| Overall UK Wins: 8 | Overall UK Losses: 2 | Win % 80 |
Date of Birth: February 27, 1928
Date of Death: October 11, 2013
Hometown: North College Hill, OH
For a generalized listing of officials, please consult this page.
|12/15/1962||Northwestern at Kentucky||W||71 - 60||25||22||30||37||2||2||-||John McPherson and Leonard Wirtz|
|12/4/1964||Iowa at Kentucky||W||85 - 77||17||19||20||22||1||1||-||Leonard Wirtz and Dave Scobey|
|12/18/1964||West Virginia at Kentucky||W||102 - 78||24||24||33||31||2||1||-||Philip Fox and Leonard Wirtz|
|12/19/1964||Illinois at Kentucky||L||86 - 91||21||16||23||29||1||0||-||Leonard Wirtz and Philip Fox|
|12/13/1966||North Carolina at Kentucky||L||55 - 64||21||12||12||23||1||0||-||Frank Cochran and Leonard Wirtz|
|12/13/1969||Indiana at Kentucky||W||109 - 92||21||23||30||30||0||1||-||Bill Henderson and Leonard Wirtz|
|12/12/1977||South Carolina at Kentucky||W||84 - 65||26||25||31||28||2||2||-||Jack Manton and Leonard Wirtz|
|11/29/1980||East Tennessee State at Kentucky||W||62 - 57||20||24||20||17||0||0||None||Larry Ware, Robert Hartsfield and Leonard Wirtz|
|3/16/1986||Kentucky vs. Western Kentucky||W||71 - 64||16||24||30||15||0||1||None||Mark Reischling, Leonard Wirtz and Charles Vacca|
|3/26/1992||Kentucky vs. Massachusetts||W||87 - 77||20||18||23||22||0||1||Massachusetts coach Calipari for leaving coaching box [called by Lenny Wirtz]||Leonard Wirtz, Jim Stupin and Tom Rucker|
Obituary - Cincinnati.com (April 6, 2014)
Among self-made men, Lenny Wirtz, all 5-foot-4 3/4 of him, stood as tall as they come.
He grew up in the late 1930s/early 1940s, and came of age in post-World War II North College Hill, in the dawn that preceded the Great American TV Sports Age.
And yet Ð as the photo from the iconic Michigan State vs. Indiana State NCAA Championship Game in 1979 shows Ð Wirtz made it front and center to the TV Sports Explosion.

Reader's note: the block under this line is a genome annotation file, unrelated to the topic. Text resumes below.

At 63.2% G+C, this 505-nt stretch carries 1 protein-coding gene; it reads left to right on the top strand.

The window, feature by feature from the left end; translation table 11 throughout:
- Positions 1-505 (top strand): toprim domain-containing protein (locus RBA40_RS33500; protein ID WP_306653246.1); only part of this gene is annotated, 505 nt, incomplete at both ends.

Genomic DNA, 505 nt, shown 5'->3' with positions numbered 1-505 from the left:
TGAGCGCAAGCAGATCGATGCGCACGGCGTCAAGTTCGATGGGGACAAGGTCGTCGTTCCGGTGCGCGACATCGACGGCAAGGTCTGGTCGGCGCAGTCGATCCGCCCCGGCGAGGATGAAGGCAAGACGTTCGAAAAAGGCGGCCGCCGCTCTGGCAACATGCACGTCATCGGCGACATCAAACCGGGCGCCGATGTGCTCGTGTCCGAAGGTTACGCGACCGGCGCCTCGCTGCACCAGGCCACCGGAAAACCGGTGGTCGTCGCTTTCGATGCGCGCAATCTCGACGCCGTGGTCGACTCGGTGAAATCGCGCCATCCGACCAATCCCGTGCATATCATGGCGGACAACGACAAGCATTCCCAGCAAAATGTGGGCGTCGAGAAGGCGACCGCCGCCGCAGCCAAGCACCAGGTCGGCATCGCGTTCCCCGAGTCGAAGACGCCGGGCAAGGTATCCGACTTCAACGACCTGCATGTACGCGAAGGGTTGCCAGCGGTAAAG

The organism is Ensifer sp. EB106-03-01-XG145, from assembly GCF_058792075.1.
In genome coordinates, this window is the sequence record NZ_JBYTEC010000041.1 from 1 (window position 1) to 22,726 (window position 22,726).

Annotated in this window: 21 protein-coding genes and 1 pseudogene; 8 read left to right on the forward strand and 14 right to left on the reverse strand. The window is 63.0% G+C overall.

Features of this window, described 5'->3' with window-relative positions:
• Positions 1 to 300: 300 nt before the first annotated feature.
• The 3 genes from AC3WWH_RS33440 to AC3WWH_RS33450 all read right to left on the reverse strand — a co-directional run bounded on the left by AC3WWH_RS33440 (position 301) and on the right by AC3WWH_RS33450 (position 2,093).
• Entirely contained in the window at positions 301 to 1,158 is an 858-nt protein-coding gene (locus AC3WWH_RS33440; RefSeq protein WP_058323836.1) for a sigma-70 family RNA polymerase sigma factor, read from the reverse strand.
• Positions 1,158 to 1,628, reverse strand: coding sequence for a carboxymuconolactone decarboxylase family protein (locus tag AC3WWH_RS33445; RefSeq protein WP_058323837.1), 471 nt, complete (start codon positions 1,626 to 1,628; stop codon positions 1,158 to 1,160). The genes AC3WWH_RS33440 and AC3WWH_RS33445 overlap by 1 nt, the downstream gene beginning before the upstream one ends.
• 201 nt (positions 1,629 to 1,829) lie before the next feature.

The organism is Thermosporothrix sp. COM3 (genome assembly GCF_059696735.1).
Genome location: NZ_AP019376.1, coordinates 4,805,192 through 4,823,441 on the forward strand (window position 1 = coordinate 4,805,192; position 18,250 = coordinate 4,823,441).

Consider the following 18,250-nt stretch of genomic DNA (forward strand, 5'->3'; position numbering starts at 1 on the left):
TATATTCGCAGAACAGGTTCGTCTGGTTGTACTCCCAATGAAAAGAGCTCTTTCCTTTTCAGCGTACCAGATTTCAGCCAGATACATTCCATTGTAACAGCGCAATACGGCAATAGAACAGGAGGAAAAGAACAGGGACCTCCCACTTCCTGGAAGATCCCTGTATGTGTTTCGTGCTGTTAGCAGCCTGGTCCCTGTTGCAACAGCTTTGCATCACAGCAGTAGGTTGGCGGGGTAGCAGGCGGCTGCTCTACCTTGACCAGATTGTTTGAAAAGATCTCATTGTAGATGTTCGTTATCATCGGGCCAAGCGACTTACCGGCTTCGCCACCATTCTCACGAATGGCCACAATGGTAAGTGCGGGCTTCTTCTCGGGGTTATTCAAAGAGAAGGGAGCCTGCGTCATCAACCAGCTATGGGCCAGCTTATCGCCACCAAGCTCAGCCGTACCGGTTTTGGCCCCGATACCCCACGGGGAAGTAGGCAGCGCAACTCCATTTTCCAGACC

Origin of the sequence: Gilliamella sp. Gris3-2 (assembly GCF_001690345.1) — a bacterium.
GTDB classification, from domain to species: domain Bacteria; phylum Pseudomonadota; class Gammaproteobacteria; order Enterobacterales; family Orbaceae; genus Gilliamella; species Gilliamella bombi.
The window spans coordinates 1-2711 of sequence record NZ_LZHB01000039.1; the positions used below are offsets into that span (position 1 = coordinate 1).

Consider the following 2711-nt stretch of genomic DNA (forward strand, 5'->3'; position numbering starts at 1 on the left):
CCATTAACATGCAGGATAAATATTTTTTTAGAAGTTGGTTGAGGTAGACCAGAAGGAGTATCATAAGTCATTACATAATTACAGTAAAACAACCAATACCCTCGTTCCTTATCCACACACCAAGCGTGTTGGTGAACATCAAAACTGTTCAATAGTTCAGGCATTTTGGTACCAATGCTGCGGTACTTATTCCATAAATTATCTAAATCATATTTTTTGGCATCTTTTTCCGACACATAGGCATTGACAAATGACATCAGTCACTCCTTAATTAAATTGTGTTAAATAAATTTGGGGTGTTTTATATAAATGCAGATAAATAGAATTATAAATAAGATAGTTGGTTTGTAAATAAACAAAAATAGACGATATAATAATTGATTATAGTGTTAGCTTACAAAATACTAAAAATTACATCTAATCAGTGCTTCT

Monday's title game is the 35th anniversary of that one.
On the way to that Magic Johnson vs. Larry Bird game in 1979, Wirtz had to cover a lot of ground in the 1950s and 1960s, when non-playing and non-coaching sports careers had to be forged from one's imagination.
Small in stature, he was a giant in the dreams he brought to life.
And, oh, was he ever fair.
"My older brothers didn't get to drive when they were 16," recalled Scott, the youngest of the Wirtz boys, "so even though by the time I came along the means were there for me to have a car, Dad said: 'No. Your brothers didn't drive at 16, so you aren't either.' It was that way with everything."
Lenny died last October, about the time college basketball practice was beginning all around the country, which probably was appropriate. He never told people his age, probably because he didn't want anybody to tell him he was too old to be officiating. So we aren't going to reveal it here, either.
But know this:
He didn't just parachute in for that title game 35 years ago.
As a Tobacco Road-circulated story reported when Wirtz retired from refereeing in the autumn of 1995: "Lenny Wirtz É was running up and down courts with a whistle when (future North Carolina coach) Dean Smith got out of college in the 1950s.'"
The dream began in the Wirtz family home at 1818 Goodman Ave. (still there) behind the North College Hill Bakery (still there) to North College Hill High School (still there) to Clovernook Country Club (still there), where he caddied and fished golf balls out of the ponds.
He parlayed his sales job with Cincinnati's MacGregor Sporting Goods into becoming in the 1960s tournament director for the forerunner of the Ladies Professional Golf Association, and staged women's tour events at Clovernook. He basically was the tour's first commissioner, even though he wasn't called that. His legendary fairness showed up in the way he ran it.
He once moved a women's pro tour event from an all-white country club in Birmingham, Ala., to a public course so that the African-American tour member Althea Gibson, who had been a great tennis champion (five majors, including two Wimbledons and two U.S. Opens) could play.
Although she sat that one out in its first season, she returned to play the following year. She credited Wirtz for standing by her and doggedly pushing for her inclusion.
So, here's to you, Lenny Wirtz, for making other people's dreams achievable as well.